Carolyn Olson

Carolyn Olson took this selfie ahead of teaching hundreds of fourth graders about pork production at the Ag in the Classroom day held March 10-11 at Minnesota West, Granite Falls Campus. Photo by Carolyn Olson.

GRANITE FALLS, Minn. – Fourth graders from Yellow Medicine, Lac qui Parle and Lyon counties recently learned some new things about farming.

They attended Ag in the Classroom day held March 10-11 at Minnesota West, Granite Falls Campus.

Farmers discussed everything from dairy to turkeys, beef to soybeans and corn. They provided a practical view of what is involved in farming in 2020 and beyond.

“A lot of the kids aren’t farmers,” said Carl Louwagie, co-organizer of the event, and involved with the Yellow Medicine Corn Growers Association, and the county’s Farm Bureau board. “The kids get to experience a broad spectrum overview of agriculture. It’s a great opportunity for them to see what’s involved.”

The presenting farmers included Carolyn Olson, of Olson Organics in Cottonwood, Minn. She talked with the children about farmer lingo – the language that she and her husband Jonathan use when they talk about raising pigs.

She asked who could tell her the definition for a farmer, and some kids raised their hands and answered that a farmer grows crops or livestock. Her next slide substantiated that a farmer is indeed someone who raises crops and/or livestock for a living.

The fourth graders had an equally easy time defining a farm and a pig, but when it came to the definition of a hog – the children didn’t know.

“It’s just another word for pig,” she said. “So, some farmers might call themselves a hog farmer, other farmers will call themselves a pig farmer. We’re talking about the same exact thing.”

The kids also struggled with defining the word, “boar.” They knew that a wild boar was a wild pig, but they hadn’t learned that a pig farm has a boar too. They learned that “domesticated” boars are the pig fathers.

Armed with new knowledge, most of the kids paid close attention as they learned about the pig’s snout or its hoofs. They learned about hog breeds, and that pigs don’t have pink hair. Pigs can have pink skin under short white hair.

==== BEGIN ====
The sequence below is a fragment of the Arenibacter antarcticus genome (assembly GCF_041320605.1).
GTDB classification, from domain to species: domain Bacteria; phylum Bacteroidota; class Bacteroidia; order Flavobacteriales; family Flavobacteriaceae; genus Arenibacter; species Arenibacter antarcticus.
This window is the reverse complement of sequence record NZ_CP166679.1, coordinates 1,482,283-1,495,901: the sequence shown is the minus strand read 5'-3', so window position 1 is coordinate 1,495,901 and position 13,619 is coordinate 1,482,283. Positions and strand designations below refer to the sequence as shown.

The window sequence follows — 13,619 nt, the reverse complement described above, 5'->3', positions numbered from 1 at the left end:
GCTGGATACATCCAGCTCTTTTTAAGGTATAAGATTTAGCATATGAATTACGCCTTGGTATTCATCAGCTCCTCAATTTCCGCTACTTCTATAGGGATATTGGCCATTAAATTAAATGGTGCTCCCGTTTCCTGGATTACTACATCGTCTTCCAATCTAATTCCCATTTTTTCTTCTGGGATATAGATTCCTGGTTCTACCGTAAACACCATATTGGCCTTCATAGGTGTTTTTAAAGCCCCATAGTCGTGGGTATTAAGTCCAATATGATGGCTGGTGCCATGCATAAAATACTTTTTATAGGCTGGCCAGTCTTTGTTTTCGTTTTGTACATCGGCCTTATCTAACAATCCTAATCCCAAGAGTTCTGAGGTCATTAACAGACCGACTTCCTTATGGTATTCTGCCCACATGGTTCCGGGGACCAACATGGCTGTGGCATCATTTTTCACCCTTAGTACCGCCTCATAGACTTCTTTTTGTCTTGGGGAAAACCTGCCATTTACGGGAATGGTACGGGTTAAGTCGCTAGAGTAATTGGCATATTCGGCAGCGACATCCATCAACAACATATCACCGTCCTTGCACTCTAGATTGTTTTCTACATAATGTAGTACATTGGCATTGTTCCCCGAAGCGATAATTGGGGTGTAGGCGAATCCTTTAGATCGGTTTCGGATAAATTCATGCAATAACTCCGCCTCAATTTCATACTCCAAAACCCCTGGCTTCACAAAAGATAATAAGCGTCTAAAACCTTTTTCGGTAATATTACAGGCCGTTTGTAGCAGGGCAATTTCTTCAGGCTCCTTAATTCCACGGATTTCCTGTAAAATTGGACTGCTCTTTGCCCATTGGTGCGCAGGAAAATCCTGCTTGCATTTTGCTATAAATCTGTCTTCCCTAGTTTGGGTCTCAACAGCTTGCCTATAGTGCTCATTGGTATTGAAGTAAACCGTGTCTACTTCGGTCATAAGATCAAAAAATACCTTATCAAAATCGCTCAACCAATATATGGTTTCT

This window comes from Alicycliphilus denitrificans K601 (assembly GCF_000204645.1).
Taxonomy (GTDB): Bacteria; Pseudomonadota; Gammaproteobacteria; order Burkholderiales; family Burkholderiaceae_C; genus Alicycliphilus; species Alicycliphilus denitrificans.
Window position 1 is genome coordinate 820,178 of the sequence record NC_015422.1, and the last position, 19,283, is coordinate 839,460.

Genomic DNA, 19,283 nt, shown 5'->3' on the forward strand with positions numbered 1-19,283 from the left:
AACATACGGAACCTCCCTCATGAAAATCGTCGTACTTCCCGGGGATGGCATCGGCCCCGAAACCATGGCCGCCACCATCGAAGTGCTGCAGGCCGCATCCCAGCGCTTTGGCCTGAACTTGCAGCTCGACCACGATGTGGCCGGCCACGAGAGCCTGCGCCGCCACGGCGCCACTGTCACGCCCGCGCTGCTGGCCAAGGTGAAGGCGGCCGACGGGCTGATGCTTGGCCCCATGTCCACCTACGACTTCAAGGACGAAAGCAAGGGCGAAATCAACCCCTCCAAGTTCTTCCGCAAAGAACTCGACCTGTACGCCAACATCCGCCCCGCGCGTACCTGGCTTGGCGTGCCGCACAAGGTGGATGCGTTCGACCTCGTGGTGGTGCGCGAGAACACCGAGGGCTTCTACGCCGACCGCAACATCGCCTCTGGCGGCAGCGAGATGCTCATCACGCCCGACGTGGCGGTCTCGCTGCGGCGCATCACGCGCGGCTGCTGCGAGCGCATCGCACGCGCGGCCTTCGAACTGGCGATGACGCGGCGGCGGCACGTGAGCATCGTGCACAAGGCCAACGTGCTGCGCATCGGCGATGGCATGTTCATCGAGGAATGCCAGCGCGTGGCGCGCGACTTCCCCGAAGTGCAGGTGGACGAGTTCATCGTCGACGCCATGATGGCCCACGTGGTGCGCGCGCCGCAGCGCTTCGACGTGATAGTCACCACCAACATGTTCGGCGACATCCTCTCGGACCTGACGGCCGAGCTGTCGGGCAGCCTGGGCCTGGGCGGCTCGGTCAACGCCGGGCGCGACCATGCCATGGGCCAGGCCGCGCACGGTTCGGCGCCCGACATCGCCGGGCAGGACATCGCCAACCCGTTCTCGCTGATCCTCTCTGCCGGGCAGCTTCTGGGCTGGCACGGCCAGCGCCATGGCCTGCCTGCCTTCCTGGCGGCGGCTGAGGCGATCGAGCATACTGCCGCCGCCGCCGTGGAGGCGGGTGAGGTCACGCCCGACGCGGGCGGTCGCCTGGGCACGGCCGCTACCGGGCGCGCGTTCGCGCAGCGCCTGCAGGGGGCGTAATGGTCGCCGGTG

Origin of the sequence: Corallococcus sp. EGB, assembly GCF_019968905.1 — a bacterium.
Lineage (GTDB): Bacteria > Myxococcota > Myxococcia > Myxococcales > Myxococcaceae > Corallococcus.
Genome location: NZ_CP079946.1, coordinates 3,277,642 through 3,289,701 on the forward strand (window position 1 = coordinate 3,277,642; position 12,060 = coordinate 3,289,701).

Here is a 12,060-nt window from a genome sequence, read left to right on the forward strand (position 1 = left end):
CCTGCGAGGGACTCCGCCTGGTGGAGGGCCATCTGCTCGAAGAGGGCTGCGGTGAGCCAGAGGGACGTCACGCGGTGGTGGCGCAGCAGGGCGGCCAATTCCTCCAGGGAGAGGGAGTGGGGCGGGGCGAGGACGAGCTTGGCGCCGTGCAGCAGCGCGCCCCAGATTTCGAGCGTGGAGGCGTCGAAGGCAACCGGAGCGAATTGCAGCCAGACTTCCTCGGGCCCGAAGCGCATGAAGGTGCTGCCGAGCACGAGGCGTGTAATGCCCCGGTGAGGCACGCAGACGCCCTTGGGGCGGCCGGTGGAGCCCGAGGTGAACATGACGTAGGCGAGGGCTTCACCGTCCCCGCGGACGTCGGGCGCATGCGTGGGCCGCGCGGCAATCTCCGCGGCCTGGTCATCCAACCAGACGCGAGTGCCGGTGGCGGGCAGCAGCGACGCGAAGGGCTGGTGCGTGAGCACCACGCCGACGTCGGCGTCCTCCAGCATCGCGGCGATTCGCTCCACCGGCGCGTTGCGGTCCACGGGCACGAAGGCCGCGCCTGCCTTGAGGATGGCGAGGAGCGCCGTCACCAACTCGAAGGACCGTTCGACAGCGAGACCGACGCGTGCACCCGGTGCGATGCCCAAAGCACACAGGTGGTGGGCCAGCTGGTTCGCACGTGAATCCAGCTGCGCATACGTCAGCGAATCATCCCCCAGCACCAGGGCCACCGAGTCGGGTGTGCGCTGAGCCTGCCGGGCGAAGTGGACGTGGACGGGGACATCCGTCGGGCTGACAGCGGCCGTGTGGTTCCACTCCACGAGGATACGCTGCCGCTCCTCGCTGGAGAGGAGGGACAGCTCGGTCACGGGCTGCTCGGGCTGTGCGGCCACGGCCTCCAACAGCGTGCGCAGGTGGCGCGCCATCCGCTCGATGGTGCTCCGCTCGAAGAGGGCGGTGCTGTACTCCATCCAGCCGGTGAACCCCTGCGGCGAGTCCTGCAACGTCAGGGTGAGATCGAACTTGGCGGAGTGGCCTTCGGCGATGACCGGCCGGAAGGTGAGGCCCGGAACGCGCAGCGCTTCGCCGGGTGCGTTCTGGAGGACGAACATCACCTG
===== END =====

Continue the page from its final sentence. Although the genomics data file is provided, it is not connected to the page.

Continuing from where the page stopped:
The kids also shared their favorite cuts of pork, including pork chops, ribs and loin as well as bacon, pepperoni, sausage and ham.

The kids began asking questions like, “What is the average life of a pig?” and Carolyn answered honestly, “Six months or less. When they come into our barn, they’re about 50 pounds. When they leave our barn, they’re about 275 pounds.”

They ask: “Have you seen a cannibal pig?” She answers, “Yes.” No further explanation was needed.

Carolyn explained that the pigs usually live in long white barns – not red barns because that was too expensive in the past. The Olson’s have decided to put colored tin on their new barns.

“It may have tin on the side, but they also have curtains on the side, so our barns are long and narrow,” she said. Showing a photo, she explained that the farm has two barns, and each barn holds 1,200 pigs. The Olsons walk up a center alleyway and make sure all of the pigs are okay. Each pen holds 25 pigs, and that allows the Olsons to check to make sure no one is sick or hurt.

Water and feed come down tubes into a feed bowl, and the pigs can mix the two together if they want. Temperature controls automatically raise and lower the curtains so the temperature stays perfect for pigs.

“Pigs like to be really warm when they are small, and they don’t like it to be too hot when they’re big,” she said. “The older they get, we lower the temperature and we can do that automatically.”

With that, the 20-minute session is completed and the kids move on to learn about other types of farming.

Paul Kvistad is ready to tell the youth about turkeys. Minnesota ranks first in turkey production in the U.S., and Paul has served on the board of directors for the Minnesota Turkey Association.

“I’m proud of producing turkeys, and I think it’s important to show them that we’re number one in production,” he said.

The kids, he says, are usually surprised that thousands of turkeys are raised in a barn. They are more used to seeing flocks of 10-20 wild turkeys, but wild turkeys don’t feed the world like farm-raised turkeys.

“It’s really important for me as a farmer to share our stories – share our personal story of who we are and why we’re doing what we’re doing,” he said. “Kids love to hear about it. It’s easy to talk about what I do every day.”

Adding to the fun of the event are neon T-shirts given to each child to wear and take home. The bright shirts make it easy to see the kids when they are wearing them – perhaps in a farm setting – to keep them safe. County chapters of Farm Bureau, Minnesota Soybean Growers Association and Minnesota Corn Growers Association sponsored the event and shirts.

“They’ve done a really good job of getting the students here, making that contact and show the importance of why they’re having this event,” said Amanda Revier, program director for the Southwest Area of Minnesota Farm Bureau. “I always learn something every time I listen to these farmers.”